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Stelco obtains creditor protection

Stelco, Canada's largest steelmaker, seeks protection from its creditors in bankruptcy court

Financially troubled Stelco Inc., the country's biggest steelmaker, went into court-ordered creditor protection on Thursday so it can restructure.

The Hamilton-based steelmaker, which employs 9,500 people at its various operations in Canada and the U.S., obtained an order under the Companies' Creditors Arrangement Act at a hearing in Ontario Superior Court of Justice on Thursday morning.

Shares of Stelco lost more than half their value, dropping 90 cents to end the day at 83 cents.

"A thorough financial and strategic review has concluded that we face a serious viability issue," said Courtney Pratt, Stelco's president and CEO, in a statement issued prior to the start of stock trading.

"Our problems include a high cost structure, a deteriorating cash position and an inability to compete against other steel companies that have benefited from their own restructurings," Pratt said.

Bankruptcy Protection
Bankruptcy protection is actually an informal term for a filing under the Companies' Creditors Arrangement Act.

A company files under the CCAA for permission to set up a restructuring or reorganization plan that would give it time to try to arrange its affairs so that it can keep operating.

As long as a CCAA order remains in place, creditors are not allowed to take any action to collect money owed to them. They can't seize the company's property or force it into bankruptcy.

Since a CCAA filing is made because a company is deeply in debt (under CCAA rules, a company must have more than $5 million in liabilities), the first order of business is to strike some kind of deal with the people or organizations owed money. That includes lenders, unpaid suppliers and bond-holders, to mention a few.

Negotiations among the company and its debtors can take weeks or even months. Essentially, the sides are trying to find a compromise.

"The company cannot continue to produce losses and consume considerable amounts of cash. We need to reduce our costs, improve productivity, focus on key operations and products, and become more competitive," the CEO added.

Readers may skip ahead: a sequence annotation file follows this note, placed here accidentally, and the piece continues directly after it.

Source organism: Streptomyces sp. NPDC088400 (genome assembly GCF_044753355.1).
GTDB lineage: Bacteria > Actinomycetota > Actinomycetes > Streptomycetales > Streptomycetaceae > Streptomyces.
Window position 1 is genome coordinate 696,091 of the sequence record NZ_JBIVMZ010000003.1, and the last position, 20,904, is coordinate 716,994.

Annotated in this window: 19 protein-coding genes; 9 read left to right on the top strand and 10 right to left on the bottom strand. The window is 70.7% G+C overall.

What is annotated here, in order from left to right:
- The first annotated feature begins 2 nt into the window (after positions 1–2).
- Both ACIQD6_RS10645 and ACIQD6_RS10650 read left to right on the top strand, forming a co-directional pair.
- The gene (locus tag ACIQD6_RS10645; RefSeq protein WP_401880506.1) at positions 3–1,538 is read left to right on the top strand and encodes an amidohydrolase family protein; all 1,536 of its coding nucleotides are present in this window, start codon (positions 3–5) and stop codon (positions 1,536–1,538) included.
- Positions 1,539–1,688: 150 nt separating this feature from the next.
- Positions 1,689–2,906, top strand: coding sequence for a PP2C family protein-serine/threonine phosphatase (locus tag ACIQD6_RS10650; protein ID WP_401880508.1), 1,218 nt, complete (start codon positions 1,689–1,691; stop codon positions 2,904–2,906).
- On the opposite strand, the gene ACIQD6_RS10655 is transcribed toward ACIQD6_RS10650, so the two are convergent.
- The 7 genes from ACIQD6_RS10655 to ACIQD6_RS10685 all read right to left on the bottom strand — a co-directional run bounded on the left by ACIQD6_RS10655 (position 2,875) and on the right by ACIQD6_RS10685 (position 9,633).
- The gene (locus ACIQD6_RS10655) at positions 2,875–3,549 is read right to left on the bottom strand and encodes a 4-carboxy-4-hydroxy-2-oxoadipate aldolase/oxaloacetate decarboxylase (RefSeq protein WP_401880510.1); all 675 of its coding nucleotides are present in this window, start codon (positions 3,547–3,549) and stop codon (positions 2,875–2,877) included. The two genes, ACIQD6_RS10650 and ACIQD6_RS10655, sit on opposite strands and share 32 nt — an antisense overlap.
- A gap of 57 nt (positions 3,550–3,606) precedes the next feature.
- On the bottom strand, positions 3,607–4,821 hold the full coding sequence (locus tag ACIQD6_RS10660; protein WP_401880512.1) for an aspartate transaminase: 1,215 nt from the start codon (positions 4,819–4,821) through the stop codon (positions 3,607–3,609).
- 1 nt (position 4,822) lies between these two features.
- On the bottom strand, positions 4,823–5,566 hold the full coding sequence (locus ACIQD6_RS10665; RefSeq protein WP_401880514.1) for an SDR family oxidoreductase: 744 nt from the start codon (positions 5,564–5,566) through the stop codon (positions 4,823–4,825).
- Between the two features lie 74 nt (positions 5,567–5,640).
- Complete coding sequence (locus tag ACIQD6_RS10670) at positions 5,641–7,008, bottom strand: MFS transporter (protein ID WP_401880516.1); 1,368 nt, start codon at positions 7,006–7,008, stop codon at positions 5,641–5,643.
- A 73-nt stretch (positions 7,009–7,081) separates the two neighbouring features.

Pratt said recent increases in steel prices are not expected to be sufficient to offset rising costs.

"The sooner we act, the better our ability to preserve the cash we need, fix our problems, emerge as a stronger company and attract the capital to fund the capital expenditures that will makes us more competitive," he said.

The United Steelworkers said the union is prepared to play a leading role in the restructuring of the company.

"Our union is prepared to be constructive and creative, provided the restructuring is based on creating an economically strong entity to operate Stelco's assets, preserving and investing in the company's operations, maintaining the living standards of our members, and protecting the pensions of our retirees," Lawrence McBrearty, the national director of the union said.

McBrearty added that Stelco appears to be committed to maintaining the wages, benefits and working conditions of Steelworker members while a turnaround plan is developed.

Turnaround expert Hap Stephen has been appointed as chief restructuring officer. Stephen has previously worked on restructurings at Algoma Steel, Eatons, Beatrice Foods, Dylex, Olympia & York and Mosaic Group.

Stelco losing money

Stelco posted a loss of $168 million through the first nine months of 2003. The company reported a $42-million third-quarter loss, citing weak demand for its products, higher operating costs, a higher Canadian dollar and cheap imports.

Steel Industry Quick Facts
» Employs 33,000 Canadians directly, with about 120,000 jobs created as spinoffs. » $11 billion in sales annually. » Major industry customers: transportation, appliance manufacturing, oil and gas, machinery and construction. » Industry facing low steel prices worldwide and low-cost competition from Brazil, China, Korea and India. Source: Canadian Steel Producers Association
Shortly after, the company said it needed to significantly cut its labour and pension costs in order to return to profitability, and hoped it could do this without filing for creditor protection.

Stelco latest steelmaker to file for protection

Stelco now becomes the fourth Canadian steel company to file for creditor protection over the past few years.

Montreal-based Ivaco was the most recent, obtaining protection last September. Algoma Steel has already emerged from its protection. Slater Steel filed for creditor protection in June.

Ont. premier appoints special advisor on steel industry

In the wake of Stelco's move to bankrupcy protection, Ontario Premier Dalton McGuinty appointed James Arnett as a special advisor to work with the province's steel producers that are currently restructuring. Arnett was CEO of Molson Inc. from 1997 to 2000 when the company restructured.

McGuinty had plans to speak Thursday with the mayors of Hamilton and the County of Haldimand, union leaders, and senior management at Stelco.